The guy on the cover image is a hired killer. The film opens with quite a long take of him smoking on his bed. That didn't really set the mood for the film either, but initially tells you, this film is either going to be boring, or have style. I thought it might be a French Get Carter, but it wasn't. That's where "minimal" comes into it.
I could name drop a lot of films that have been inspired by this film. The film looks at a lone wolf character. The guy doesn't say very much, but carries the character superbly. Without realising, you would feel that anything you've seen before in "gangster" films was done here first. This is about as authentic as a gangster film gets. It's the opposite of Goodfellas and co. Quiet young guy, doesn't have any friends, isn't using profanity for punctuation, isn't drinking copious amounts of alcohol.. He's wearing a hat and a raincoat.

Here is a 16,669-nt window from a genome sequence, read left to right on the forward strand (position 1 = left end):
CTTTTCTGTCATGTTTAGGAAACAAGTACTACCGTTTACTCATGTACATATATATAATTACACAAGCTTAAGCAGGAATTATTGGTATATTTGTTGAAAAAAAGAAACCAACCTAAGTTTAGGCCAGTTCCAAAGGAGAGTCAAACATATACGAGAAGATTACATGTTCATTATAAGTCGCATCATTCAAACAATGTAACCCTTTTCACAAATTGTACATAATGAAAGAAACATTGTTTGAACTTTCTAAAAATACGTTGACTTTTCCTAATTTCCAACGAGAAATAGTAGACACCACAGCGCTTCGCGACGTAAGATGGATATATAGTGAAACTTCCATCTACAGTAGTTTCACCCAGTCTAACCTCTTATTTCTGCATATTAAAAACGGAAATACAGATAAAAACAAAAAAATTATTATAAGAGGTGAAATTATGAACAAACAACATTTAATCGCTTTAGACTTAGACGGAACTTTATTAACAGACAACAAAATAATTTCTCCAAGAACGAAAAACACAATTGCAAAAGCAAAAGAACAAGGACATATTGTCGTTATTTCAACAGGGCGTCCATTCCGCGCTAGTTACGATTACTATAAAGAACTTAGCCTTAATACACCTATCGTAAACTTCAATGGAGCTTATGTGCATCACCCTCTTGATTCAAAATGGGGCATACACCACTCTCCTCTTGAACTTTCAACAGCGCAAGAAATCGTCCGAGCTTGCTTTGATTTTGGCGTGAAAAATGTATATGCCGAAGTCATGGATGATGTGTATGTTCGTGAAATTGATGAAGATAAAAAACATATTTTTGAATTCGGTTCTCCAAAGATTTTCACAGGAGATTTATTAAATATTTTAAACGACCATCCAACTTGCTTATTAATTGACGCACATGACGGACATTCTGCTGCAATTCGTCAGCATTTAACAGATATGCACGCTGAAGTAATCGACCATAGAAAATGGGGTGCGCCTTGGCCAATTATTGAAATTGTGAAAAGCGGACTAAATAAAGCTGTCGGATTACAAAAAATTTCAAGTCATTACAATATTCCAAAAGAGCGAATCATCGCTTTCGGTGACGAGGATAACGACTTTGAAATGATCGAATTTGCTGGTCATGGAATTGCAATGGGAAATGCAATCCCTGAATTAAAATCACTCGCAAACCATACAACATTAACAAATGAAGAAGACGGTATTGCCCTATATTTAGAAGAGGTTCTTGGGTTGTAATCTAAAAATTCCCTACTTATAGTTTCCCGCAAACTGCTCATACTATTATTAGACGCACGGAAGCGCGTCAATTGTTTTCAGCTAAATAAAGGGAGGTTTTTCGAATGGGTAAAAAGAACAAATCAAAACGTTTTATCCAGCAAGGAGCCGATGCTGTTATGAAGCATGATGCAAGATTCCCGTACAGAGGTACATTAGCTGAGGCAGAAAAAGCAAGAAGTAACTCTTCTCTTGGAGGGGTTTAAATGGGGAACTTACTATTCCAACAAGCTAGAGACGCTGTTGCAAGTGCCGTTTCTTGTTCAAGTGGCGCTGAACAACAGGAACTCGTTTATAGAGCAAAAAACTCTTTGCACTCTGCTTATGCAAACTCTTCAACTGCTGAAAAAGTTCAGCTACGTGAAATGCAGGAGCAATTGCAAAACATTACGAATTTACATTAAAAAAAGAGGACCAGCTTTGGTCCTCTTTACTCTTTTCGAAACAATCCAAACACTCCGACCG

Throughout the film, he's not actually getting away with crime and G'ing it up. He has the cops and other people after him. One review even called this "existential". You'll see why at the end scene. I wasn't expecting anything profound from this at all. That is pushing it though -- who can relate to a hired killer? Hardly insightful. I bet a reviewer has said something about us all being able to relate to him because our society pays us for our survival, etc, etc.
To conclude, a very stylish, influential film that instead of concentrating of portraying greed and the luxury lifestyle of a criminal shows us a lonely guy living in a one bedroom apartment, with a budgie, and manages to do all of the former in as few words as possible.